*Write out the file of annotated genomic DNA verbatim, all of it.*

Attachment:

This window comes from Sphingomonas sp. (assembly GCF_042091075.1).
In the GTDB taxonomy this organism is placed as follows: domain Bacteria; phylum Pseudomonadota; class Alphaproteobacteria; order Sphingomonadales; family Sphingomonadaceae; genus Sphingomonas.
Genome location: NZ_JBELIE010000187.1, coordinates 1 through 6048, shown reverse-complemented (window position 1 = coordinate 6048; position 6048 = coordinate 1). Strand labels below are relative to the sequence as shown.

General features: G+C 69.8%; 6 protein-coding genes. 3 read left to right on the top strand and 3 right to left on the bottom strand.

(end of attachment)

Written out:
This window comes from Sphingomonas sp. (assembly GCF_042091075.1).
In the GTDB taxonomy this organism is placed as follows: domain Bacteria; phylum Pseudomonadota; class Alphaproteobacteria; order Sphingomonadales; family Sphingomonadaceae; genus Sphingomonas.
Genome location: NZ_JBELIE010000187.1, coordinates 1 through 6048, shown reverse-complemented (window position 1 = coordinate 6048; position 6048 = coordinate 1). Strand labels below are relative to the sequence as shown.

General features: G+C 69.8%; 6 protein-coding genes. 3 read left to right on the top strand and 3 right to left on the bottom strand.